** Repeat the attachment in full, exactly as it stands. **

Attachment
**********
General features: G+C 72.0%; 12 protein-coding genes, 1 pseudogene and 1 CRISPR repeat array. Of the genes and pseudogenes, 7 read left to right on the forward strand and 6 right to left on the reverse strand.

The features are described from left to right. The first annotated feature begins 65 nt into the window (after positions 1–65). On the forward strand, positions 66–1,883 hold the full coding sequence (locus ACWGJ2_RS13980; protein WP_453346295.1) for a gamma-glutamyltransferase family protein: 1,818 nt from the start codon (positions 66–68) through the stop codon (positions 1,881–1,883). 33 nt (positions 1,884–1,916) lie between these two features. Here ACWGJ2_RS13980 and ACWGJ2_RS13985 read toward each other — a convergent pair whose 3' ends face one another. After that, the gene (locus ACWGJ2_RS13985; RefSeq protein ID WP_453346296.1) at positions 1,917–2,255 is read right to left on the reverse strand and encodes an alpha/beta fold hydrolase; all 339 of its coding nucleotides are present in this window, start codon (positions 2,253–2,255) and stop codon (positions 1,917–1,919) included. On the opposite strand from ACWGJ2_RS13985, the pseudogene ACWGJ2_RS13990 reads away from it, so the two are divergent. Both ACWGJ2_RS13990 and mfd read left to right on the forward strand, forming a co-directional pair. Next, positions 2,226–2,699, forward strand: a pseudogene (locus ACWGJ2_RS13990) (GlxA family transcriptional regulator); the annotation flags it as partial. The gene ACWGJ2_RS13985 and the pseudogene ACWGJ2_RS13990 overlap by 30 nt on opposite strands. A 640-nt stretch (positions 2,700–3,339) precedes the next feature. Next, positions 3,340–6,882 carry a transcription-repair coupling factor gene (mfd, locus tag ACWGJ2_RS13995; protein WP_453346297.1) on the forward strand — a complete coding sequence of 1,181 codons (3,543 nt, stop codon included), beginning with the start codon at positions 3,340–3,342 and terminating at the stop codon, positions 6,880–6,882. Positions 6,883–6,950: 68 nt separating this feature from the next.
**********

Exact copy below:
General features: G+C 72.0%; 12 protein-coding genes, 1 pseudogene and 1 CRISPR repeat array. Of the genes and pseudogenes, 7 read left to right on the forward strand and 6 right to left on the reverse strand.

The features are described from left to right. The first annotated feature begins 65 nt into the window (after positions 1–65). On the forward strand, positions 66–1,883 hold the full coding sequence (locus ACWGJ2_RS13980; protein WP_453346295.1) for a gamma-glutamyltransferase family protein: 1,818 nt from the start codon (positions 66–68) through the stop codon (positions 1,881–1,883). 33 nt (positions 1,884–1,916) lie between these two features. Here ACWGJ2_RS13980 and ACWGJ2_RS13985 read toward each other — a convergent pair whose 3' ends face one another. After that, the gene (locus ACWGJ2_RS13985; RefSeq protein ID WP_453346296.1) at positions 1,917–2,255 is read right to left on the reverse strand and encodes an alpha/beta fold hydrolase; all 339 of its coding nucleotides are present in this window, start codon (positions 2,253–2,255) and stop codon (positions 1,917–1,919) included. On the opposite strand from ACWGJ2_RS13985, the pseudogene ACWGJ2_RS13990 reads away from it, so the two are divergent. Both ACWGJ2_RS13990 and mfd read left to right on the forward strand, forming a co-directional pair. Next, positions 2,226–2,699, forward strand: a pseudogene (locus ACWGJ2_RS13990) (GlxA family transcriptional regulator); the annotation flags it as partial. The gene ACWGJ2_RS13985 and the pseudogene ACWGJ2_RS13990 overlap by 30 nt on opposite strands. A 640-nt stretch (positions 2,700–3,339) precedes the next feature. Next, positions 3,340–6,882 carry a transcription-repair coupling factor gene (mfd, locus tag ACWGJ2_RS13995; protein WP_453346297.1) on the forward strand — a complete coding sequence of 1,181 codons (3,543 nt, stop codon included), beginning with the start codon at positions 3,340–3,342 and terminating at the stop codon, positions 6,880–6,882. Positions 6,883–6,950: 68 nt separating this feature from the next.